It’s widely known that college graduates earn far more money over the professional careers than their peers who only have a high school diploma.

But less attention is paid to the workers in the middle – those who have some education or training beyond high school but have not earned a four-year college degree.

While the “middle skill jobs” that these workers fill may be overlooked, they are a growing part of the New York economy, according to a new report from the New York Association of Training & Employment Professionals, a nonprofit group representing the workforce development community.

“Per the National Skills Coalition, middle skill jobs represent a significant share of the New York labor market as more than 45% of jobs are projected to be middle skill between 2014-2024,” the report’s authors write. “While middle skill jobs account for half of the labor market, only 38% of the state’s workforce is trained at the middle skill level. This mismatch between the needs of employers and the skills possessed by the available workforce is called the ‘skills gap.’”

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These kinds of jobs, such as personal care aides and registered nurses in the growing health care sector, are “high paying with good job security,” the report concludes. Tens of thousands of new middle skill jobs will be created across the state by 2022, including a projected 57,500 in New York City, over 27,000 on Long Island and nearly 20,000 in the Hudson Valley.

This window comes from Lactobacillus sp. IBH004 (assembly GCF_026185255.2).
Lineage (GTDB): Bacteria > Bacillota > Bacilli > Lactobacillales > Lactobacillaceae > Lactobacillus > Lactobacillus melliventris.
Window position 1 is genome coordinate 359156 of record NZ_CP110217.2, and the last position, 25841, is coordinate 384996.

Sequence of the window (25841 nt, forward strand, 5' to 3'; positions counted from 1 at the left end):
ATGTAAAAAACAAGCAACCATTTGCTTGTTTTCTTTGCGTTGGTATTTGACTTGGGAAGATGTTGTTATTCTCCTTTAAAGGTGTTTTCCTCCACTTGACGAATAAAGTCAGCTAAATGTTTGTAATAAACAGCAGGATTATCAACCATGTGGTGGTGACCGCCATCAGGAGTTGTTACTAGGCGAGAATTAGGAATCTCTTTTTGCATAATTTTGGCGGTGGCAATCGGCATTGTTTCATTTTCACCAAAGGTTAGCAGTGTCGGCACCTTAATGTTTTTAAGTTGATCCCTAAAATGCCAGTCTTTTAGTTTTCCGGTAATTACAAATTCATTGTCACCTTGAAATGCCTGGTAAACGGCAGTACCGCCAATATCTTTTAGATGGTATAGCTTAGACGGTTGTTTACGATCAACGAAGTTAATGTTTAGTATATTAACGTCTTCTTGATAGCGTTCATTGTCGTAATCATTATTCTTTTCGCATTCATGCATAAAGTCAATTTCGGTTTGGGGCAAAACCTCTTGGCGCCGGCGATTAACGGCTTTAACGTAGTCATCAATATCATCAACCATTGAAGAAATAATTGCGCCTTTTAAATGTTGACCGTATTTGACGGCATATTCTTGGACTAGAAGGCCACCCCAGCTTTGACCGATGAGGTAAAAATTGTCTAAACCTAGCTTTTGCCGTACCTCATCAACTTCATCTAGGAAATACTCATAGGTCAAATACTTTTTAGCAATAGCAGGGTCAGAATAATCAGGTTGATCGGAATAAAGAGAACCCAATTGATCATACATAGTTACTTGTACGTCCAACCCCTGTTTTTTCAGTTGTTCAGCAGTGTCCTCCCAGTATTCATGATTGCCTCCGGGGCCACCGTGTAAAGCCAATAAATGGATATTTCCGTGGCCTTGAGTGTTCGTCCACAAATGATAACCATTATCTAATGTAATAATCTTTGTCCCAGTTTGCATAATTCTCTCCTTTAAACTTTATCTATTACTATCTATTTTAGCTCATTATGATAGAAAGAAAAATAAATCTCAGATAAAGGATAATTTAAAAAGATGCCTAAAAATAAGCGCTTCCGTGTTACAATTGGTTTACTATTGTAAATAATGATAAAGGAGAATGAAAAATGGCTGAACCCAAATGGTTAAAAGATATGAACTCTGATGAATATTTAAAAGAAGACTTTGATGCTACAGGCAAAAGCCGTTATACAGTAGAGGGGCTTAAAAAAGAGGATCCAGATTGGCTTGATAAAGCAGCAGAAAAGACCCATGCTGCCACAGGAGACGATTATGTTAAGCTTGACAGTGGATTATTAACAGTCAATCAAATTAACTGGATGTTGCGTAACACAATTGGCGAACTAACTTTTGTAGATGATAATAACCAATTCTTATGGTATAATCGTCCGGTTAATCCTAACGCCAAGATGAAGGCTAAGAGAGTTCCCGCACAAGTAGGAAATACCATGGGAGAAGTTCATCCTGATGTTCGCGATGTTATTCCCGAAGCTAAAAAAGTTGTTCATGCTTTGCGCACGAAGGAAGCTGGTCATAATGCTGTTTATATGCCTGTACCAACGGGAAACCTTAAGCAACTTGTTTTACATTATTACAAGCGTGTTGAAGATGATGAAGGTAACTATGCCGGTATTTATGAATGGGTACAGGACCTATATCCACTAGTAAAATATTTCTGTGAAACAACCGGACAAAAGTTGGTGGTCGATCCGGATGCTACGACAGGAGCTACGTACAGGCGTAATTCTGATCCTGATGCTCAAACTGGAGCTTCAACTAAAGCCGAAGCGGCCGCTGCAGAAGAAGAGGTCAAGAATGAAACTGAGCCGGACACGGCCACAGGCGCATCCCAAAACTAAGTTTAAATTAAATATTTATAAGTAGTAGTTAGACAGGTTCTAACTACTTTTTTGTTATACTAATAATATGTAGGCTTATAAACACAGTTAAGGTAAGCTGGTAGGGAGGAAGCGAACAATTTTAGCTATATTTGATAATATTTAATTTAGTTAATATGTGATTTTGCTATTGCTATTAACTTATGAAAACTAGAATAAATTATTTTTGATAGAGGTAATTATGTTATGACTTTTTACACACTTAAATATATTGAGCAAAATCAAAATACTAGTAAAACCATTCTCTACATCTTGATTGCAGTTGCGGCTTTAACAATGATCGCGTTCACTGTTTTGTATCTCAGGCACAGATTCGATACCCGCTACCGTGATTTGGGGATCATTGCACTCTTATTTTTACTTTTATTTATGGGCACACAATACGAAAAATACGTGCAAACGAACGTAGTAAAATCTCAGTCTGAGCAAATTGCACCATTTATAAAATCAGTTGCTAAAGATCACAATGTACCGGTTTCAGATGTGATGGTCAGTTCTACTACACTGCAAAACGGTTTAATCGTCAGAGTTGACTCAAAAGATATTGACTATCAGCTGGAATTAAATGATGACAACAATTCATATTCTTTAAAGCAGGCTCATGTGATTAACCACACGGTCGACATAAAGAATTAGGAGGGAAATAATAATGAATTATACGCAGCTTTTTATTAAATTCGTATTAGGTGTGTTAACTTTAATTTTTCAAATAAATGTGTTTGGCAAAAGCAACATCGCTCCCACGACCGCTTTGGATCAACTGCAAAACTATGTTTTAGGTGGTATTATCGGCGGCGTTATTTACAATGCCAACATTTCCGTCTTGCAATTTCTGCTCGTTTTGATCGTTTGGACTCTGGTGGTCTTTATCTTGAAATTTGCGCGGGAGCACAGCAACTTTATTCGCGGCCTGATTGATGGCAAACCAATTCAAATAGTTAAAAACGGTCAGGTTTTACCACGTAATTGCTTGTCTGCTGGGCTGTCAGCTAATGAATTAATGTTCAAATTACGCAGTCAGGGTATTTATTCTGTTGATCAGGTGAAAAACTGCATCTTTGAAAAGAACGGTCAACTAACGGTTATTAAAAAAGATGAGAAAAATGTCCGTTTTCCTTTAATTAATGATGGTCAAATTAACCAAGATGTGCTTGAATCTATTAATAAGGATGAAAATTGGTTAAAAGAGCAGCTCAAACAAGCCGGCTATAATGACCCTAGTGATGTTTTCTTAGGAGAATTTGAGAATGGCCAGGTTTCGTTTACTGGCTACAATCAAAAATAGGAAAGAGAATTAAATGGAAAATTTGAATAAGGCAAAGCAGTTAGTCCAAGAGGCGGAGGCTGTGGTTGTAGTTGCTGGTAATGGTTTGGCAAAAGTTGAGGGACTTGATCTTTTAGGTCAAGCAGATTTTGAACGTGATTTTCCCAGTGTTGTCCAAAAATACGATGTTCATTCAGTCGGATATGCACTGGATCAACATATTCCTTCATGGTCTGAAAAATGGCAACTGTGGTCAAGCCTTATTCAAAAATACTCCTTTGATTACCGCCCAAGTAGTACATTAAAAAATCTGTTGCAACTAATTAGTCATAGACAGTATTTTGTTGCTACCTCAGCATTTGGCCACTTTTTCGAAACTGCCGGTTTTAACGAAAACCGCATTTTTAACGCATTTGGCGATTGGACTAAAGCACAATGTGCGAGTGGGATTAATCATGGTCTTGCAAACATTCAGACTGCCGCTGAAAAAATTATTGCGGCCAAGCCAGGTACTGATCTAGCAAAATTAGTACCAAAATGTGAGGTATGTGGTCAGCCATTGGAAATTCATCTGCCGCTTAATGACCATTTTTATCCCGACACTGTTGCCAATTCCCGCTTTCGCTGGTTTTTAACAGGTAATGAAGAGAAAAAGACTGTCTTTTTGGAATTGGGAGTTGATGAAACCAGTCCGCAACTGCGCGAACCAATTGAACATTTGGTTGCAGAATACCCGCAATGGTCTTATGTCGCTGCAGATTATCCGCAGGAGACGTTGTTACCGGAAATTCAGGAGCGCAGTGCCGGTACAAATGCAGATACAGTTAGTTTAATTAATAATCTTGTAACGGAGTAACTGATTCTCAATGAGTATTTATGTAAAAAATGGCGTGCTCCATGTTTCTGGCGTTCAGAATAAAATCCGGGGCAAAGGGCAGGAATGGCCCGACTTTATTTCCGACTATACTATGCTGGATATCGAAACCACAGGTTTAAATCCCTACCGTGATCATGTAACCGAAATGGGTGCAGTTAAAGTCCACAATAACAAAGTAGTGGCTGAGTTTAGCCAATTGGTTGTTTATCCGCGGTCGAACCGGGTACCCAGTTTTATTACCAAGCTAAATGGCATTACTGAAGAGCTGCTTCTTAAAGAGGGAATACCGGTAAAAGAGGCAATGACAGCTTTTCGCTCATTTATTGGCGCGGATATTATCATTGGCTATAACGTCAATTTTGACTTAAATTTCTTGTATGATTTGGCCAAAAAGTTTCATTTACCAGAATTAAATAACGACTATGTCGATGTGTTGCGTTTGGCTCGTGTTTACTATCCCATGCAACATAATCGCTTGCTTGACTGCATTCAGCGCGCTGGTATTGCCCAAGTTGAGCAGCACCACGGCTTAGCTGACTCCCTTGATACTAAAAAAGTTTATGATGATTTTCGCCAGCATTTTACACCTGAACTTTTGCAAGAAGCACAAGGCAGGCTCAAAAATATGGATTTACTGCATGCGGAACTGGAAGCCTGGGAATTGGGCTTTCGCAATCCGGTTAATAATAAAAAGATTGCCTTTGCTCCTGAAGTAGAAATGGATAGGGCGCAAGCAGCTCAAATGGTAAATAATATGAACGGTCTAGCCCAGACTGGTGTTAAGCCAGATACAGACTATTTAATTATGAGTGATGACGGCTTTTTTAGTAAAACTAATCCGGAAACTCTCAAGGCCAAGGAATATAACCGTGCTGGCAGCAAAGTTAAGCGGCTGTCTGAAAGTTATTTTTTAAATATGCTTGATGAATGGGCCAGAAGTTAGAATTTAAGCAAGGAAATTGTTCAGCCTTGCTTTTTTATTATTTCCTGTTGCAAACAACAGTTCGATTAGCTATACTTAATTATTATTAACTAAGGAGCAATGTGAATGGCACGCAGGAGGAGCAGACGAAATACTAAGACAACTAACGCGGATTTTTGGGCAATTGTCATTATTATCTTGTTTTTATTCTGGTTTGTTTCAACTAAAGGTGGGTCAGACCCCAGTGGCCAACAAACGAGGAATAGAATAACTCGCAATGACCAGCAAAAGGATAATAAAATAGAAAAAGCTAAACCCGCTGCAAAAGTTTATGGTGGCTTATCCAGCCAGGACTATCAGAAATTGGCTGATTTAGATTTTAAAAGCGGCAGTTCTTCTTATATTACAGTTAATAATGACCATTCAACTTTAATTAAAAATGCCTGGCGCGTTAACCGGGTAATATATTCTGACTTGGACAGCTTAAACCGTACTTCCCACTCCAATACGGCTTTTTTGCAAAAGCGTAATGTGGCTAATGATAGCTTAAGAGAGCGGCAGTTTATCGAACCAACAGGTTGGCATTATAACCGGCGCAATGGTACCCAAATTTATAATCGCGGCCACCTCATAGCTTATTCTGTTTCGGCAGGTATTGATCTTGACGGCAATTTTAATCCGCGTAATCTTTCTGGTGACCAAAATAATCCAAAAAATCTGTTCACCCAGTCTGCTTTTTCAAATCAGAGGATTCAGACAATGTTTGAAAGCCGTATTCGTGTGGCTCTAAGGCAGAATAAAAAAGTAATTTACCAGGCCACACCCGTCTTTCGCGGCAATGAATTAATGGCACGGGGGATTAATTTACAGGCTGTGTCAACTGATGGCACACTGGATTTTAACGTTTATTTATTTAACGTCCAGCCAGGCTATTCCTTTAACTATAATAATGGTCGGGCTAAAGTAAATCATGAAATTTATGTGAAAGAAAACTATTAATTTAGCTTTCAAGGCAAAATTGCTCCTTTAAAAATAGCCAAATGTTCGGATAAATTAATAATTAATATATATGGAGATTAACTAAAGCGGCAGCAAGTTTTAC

The lack of skills is a broader issue across the workforce, as many jobs available to New Yorkers remain vacant due to a lack of training or understanding of the duties, according to the report, titled “State of the Workforce: A Labor Market Snapshot of New York, 2017.”

Some employers are looking for professionals with technical training, while others are seeking workers with interpersonal and communications skills. At the same time, all regions except for New York City and Long Island are experiencing reductions in their labor force. Nearly quarter of the state’s workforce is over 55 years old and more than 25 percent of their workforce is near retirement age.  

With the older generation nearing retirement, NYATEP suggests that investing in the state’s workforce must be a priority to support the state’s economic development for the next decade. It will help to close the gap for younger population, or workers ages 16-24, who have an unemployment rate of 10.5 percent, or double the unemployment rate of the state as a whole.

Overall, in understanding the skills gap, one must be aware of the path to the labor force in terms of education. NYATEP’s report suggests that it all traces back to one’s education background. The reports says that “education and skill attainment directly correlates with wages,” while “those with a high school diploma or less struggle more in the labor market and earn less wages over their lifetime.” Thus, if New York can increase the number of skilled New Yorkers, the overall income of New Yorkers will increase.

Graduating high school is necessary in today’s economy and “is an indicator of success,” the report suggests. More than half of New Yorkers have some college or a college degree while 41 percent has obtained only a high school diploma or less.

For those who have only some college or other training after high school, there are plenty of jobs to fill – at least for those with the right skills.

Read the full report below: 

NYATEP State of the Workforce October 2017 by City & State NY on Scribd